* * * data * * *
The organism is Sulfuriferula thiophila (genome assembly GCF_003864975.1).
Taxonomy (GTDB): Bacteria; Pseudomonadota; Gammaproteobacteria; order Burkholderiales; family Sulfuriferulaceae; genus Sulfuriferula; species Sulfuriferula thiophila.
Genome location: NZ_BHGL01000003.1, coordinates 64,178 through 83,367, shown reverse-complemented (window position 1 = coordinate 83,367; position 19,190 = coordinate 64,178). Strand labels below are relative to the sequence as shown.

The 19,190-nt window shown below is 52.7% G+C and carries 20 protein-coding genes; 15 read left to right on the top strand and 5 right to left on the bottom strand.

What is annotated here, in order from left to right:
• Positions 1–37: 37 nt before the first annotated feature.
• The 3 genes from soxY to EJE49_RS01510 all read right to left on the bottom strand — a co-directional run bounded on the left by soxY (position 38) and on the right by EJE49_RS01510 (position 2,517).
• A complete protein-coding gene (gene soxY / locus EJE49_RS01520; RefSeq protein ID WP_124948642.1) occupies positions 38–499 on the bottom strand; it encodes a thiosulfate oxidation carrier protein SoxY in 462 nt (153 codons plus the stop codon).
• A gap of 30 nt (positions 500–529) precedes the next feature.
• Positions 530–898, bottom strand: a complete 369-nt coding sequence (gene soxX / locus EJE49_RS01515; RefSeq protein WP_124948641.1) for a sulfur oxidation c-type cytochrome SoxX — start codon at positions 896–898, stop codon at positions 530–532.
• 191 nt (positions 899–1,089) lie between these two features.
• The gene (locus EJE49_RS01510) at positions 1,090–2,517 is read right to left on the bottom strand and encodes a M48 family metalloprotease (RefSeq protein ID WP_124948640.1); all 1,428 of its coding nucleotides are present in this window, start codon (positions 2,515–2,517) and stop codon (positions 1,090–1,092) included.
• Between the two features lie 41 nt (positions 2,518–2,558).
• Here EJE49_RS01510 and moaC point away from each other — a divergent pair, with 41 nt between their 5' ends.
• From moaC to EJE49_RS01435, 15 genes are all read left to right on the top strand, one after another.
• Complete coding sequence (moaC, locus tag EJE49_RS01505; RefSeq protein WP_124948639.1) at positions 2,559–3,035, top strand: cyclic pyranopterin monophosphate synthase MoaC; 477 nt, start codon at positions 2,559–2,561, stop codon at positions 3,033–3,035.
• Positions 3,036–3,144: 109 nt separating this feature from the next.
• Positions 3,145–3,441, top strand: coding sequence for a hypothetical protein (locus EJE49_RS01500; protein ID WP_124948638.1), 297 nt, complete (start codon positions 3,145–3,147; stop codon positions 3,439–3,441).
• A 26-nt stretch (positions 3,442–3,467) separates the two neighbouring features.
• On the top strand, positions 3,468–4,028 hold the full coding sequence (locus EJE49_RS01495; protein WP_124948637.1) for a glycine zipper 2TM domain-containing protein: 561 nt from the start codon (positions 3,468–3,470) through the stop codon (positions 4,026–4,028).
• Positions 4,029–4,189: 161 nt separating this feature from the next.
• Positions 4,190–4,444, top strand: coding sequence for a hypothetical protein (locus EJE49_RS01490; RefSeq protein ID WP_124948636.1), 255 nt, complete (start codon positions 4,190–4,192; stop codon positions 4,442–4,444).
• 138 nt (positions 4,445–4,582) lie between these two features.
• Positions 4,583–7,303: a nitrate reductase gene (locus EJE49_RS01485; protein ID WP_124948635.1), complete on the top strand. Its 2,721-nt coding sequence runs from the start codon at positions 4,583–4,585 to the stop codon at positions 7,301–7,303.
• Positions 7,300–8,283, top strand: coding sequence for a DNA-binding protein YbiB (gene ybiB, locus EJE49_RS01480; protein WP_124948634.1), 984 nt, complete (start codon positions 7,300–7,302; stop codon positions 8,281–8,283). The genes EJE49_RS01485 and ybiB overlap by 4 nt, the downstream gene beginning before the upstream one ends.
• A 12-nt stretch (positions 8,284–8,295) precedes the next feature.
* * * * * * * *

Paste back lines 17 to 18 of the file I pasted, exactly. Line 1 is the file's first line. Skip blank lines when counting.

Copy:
• Positions 3,036–3,144: 109 nt separating this feature from the next.
• Positions 3,145–3,441, top strand: coding sequence for a hypothetical protein (locus EJE49_RS01500; protein ID WP_124948638.1), 297 nt, complete (start codon positions 3,145–3,147; stop codon positions 3,439–3,441).